Skysurfers’ dam, Fortune, a daughter of Night Shift, was exported to Japan after foaling Skysurfers. She is dam of three winners with her first three foals. Fortune was only a minor winner, but she is a sister to Dyhim Diamond, a group-winning sprinter in France and Germany (where he was highweighted older sprinter); to Dakhla Oasis, who took the German 1,000 Guineas (gr. III); and to Creaking Board, who took the Hollywood Starlet Stakes (gr. I) in the U.S. and subsequently became dam of graded winner Crowd Pleaser, and granddam of graded winner Dynamic Holiday. Prior to the prolific efforts of Fortune’s dam Happy Landing (by the Habitat horse Homing), the family had been a fairly quiet one for several generations, although Skysurfers’s fifth dam, Tout Sweet Twenty, was ancestress of numerous listed and group III winners. The family goes back to Squall, winner of the Lingfield Oaks Trial, and a sister to Monsoon, the dam of 1,000 Guineas heroine Festoon, and ancestress of the French 1,000 Guineas (gr. I), Grand Prix de Saint-Cloud (gr. I) and Prix Saint-Alary (gr. I) heroine Riverqueen.

The UAE Derby (gr. II) has often been used as a launching pad for Godolphin’s Kentucky Derby hopefuls, but this year’s winner, Khawlah, will have a very different target. The 3-year-old filly, who ran down Kingmambo’s son Master Of Hounds to score by a nose, will come back to England and point for the Oaks (gr. I). If she was to succeed in that task, she would complete a unique classic triple, as she captured the UAE Oaks (gr. III) on her previous outing.

Khawlah is by Cape Cross, one of the trio of sprinters or milers (along with Oasis Dream and Invincible Spirit) by Danzig speedster Green Desert, who have proved capable of siring top-class runners over middle distances. Of course in that regard, Cape Cross’s place in the history books is already secure via Sea The Stars and Ouija Board.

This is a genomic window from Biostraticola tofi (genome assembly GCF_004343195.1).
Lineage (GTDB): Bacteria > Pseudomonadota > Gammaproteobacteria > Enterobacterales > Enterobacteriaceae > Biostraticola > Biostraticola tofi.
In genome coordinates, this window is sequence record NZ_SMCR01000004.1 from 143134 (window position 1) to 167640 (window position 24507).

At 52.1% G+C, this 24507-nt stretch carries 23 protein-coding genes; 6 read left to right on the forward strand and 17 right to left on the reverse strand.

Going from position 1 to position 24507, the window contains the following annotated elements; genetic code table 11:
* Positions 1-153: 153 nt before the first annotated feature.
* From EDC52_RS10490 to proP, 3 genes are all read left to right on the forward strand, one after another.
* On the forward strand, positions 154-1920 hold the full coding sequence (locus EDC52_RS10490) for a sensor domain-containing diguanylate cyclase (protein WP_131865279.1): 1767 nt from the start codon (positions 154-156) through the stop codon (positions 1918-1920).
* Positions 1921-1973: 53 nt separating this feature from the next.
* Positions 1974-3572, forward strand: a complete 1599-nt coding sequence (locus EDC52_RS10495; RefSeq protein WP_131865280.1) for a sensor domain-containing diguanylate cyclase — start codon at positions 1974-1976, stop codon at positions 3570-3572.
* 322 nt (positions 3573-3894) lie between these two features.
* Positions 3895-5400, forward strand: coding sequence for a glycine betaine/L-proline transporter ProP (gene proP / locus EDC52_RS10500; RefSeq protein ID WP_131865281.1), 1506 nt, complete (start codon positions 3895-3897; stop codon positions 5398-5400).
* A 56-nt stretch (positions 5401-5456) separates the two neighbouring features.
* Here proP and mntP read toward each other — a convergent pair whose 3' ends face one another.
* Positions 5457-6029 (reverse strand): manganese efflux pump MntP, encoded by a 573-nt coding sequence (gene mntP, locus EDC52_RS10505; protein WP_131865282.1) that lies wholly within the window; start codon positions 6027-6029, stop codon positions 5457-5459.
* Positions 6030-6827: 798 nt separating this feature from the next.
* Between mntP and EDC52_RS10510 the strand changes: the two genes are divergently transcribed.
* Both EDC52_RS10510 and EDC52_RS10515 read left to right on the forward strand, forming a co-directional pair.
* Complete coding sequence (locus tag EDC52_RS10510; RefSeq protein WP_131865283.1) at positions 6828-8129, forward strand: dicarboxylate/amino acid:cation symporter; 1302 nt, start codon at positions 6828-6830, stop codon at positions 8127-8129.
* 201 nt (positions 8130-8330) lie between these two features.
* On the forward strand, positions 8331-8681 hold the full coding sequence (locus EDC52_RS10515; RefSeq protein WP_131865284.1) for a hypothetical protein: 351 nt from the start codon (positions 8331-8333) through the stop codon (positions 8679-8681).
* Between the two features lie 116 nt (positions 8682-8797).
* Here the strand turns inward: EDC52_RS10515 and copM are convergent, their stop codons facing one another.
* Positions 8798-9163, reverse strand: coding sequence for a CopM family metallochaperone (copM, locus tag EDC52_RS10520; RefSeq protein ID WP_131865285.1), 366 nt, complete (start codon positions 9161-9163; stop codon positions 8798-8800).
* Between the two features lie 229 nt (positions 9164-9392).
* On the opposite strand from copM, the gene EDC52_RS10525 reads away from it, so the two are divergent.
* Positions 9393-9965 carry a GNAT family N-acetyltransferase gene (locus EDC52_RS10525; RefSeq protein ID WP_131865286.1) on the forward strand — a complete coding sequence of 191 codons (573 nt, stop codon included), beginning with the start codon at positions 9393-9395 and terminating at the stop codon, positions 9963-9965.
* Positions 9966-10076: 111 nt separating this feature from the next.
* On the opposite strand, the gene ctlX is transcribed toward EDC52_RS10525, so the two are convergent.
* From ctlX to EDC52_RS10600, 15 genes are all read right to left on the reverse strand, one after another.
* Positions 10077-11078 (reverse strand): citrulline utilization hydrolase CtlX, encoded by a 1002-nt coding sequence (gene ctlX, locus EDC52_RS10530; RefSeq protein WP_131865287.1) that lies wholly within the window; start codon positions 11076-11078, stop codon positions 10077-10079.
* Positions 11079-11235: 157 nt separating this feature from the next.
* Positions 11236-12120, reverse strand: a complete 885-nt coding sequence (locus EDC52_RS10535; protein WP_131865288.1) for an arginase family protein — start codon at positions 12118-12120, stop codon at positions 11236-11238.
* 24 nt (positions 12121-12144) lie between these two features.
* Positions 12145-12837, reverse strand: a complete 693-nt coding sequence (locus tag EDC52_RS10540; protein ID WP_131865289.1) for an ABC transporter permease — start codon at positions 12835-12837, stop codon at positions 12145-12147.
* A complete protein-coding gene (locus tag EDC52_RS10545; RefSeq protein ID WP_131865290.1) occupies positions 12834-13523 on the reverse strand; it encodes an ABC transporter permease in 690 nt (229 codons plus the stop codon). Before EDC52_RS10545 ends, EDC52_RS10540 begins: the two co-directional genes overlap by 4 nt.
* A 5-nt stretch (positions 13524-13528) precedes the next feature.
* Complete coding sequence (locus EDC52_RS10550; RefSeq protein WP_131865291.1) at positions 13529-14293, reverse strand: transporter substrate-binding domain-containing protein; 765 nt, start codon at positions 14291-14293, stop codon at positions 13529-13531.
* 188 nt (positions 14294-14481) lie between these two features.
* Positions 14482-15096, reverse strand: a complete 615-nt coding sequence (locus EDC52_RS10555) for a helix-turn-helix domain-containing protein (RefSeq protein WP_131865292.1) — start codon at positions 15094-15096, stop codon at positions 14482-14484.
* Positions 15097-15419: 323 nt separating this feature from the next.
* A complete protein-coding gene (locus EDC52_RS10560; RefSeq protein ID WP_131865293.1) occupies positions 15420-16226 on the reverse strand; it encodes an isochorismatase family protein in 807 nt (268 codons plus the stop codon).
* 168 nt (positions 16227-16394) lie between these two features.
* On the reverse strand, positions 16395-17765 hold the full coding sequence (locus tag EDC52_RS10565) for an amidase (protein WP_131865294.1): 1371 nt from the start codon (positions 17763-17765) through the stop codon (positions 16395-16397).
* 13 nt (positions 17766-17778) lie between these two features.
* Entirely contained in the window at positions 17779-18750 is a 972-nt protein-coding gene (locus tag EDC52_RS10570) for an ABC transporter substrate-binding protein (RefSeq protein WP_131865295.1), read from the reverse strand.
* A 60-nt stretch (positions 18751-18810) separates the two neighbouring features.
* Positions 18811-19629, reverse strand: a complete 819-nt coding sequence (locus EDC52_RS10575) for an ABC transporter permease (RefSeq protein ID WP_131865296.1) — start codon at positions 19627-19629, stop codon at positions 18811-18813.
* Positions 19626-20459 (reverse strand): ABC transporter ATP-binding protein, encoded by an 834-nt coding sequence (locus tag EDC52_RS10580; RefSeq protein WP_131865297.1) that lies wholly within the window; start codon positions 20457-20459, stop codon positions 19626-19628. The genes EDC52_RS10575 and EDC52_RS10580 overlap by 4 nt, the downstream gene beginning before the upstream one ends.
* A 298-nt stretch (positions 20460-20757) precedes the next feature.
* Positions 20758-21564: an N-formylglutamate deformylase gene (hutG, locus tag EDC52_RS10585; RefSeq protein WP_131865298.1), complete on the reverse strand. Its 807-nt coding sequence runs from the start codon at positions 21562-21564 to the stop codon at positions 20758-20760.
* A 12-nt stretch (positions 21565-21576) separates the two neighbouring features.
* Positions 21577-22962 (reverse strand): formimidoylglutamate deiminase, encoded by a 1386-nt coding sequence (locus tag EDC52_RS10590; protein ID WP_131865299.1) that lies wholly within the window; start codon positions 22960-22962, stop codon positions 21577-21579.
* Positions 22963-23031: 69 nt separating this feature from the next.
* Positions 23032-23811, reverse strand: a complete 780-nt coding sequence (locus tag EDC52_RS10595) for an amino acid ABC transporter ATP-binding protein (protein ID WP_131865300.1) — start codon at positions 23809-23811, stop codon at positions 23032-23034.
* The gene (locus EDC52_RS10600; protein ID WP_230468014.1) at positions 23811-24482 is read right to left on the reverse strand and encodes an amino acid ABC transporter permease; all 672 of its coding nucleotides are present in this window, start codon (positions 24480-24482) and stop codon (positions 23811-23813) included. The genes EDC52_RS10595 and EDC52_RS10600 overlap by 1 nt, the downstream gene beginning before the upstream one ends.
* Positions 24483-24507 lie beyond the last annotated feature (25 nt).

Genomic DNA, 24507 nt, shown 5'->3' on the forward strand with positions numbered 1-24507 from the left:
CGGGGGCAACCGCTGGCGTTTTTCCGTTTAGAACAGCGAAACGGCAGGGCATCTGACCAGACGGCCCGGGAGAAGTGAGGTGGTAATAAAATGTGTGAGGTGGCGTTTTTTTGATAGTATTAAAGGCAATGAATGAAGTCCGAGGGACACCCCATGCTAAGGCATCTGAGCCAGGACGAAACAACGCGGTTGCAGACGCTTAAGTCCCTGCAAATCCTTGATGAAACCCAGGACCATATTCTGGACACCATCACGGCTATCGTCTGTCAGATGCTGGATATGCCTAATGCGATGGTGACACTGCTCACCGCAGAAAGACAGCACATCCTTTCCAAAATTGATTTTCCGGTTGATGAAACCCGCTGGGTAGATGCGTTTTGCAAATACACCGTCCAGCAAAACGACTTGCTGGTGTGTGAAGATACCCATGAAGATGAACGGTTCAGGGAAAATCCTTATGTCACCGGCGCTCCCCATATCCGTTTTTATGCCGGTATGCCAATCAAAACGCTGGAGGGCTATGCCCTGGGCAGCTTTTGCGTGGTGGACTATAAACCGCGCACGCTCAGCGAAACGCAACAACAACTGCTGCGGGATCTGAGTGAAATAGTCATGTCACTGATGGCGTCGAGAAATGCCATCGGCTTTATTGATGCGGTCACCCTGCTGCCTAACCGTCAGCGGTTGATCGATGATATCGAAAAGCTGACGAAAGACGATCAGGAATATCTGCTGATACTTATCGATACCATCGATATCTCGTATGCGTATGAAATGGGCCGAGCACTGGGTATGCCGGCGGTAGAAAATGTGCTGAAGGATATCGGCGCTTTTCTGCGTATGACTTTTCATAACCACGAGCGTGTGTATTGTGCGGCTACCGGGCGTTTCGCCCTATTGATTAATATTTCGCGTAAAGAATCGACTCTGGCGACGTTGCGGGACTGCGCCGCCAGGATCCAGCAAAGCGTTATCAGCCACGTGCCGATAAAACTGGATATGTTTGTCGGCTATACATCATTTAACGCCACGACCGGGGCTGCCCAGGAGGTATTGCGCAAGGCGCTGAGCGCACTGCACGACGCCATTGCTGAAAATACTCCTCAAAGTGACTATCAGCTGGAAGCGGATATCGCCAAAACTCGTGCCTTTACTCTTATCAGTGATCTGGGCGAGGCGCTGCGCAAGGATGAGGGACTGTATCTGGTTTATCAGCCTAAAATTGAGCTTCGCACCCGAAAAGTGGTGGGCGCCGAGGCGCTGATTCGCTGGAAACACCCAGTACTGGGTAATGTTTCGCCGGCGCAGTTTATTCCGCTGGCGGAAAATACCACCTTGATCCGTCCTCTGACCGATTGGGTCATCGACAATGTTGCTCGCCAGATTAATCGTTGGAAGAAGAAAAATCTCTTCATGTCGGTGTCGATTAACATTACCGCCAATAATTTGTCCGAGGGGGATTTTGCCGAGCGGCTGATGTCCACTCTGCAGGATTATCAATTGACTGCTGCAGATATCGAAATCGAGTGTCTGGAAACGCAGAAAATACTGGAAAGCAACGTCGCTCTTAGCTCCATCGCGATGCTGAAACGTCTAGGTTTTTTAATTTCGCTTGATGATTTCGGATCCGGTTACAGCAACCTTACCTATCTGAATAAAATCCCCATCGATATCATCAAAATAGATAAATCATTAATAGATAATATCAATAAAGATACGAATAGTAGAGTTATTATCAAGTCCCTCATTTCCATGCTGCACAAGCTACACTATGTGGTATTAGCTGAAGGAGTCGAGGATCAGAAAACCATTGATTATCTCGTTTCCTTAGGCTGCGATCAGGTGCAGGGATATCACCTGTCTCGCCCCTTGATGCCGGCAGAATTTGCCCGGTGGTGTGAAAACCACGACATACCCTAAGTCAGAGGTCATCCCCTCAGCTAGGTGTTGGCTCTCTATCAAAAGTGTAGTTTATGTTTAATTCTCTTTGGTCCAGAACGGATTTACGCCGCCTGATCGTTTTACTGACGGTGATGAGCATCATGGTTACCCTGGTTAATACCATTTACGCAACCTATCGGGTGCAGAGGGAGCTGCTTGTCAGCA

Khawlah is actually somewhat similarly-bred to Sea The Stars, who is by Cape Cross out of Khawlah’s third dam, the great mare Urban Sea (heroine of the Prix de l’Arc de Triomphe (gr. I) and dam of five other stakes winners, including Galileo, whose Southern Hemisphere-bred daughter Mahbooba finished third here). Khawlah’s granddam, Melikah, a daughter of Lammtarra, was also a classic performer, as in addition to winning the Pretty Polly Stakes, she took second in the Irish Oaks (gr. I) and third in the English Oaks (gr. I). Khawlah’s dam is Villarrica – a winning daughter of Selkirk and Melikah – and Khawlah is one of four stakes winners, three group or graded, by sons of Green Desert out of Selkirk mares. This is a variation on the tremendously successful Danzig/Sharpen Up cross which has produced at least 24 stakes winners for Green Desert line stallions, including group and grade I winners Invincible Spirit, Rose Gypsy, Vinaka, Vale of York, and Behkabad (another by Cape Cross).

The paths of speedsters J J The Jet Plane and Rocket Man crossed in the Hong Kong Sprint (gr. I) at Sha Tin (Hong Kong) in December, with J J The Jet Plane getting the verdict by a short head. The subsequent courses of the duo led both to Meydan, but in different contests, from which both emerged triumphant: J J The Jet Plane taking the Al Quoz Sprint (gr. II) over five furlong on turf, and Rocket Man taking the Golden Shaheen (gr. I) over six furlongs the Tapeta.

J J The Jet Plane had been a sensation in his native South Africa, and captured the Al Quoz Sprint, then a six-furlong grade III event in 2009. Sent from Dubai to continue his career in England, J J The Jet Plane proved somewhat disappointing after capturing a listed race at Windsor, although he did take third in the July Cup (gr. I). Returned to South Africa, he won twice there before adding the Hong Kong Sprint. He was unplaced when trying the Tapeta at Medyan in February, but prepped for the Al Quoz Sprint with a win in a six-furlong handicap on turf at Medyan on March 10, so the Al Quoz win took his recent record to five wins in his last six starts, and he hasn’t lost on turf since September 2009, his last start in England.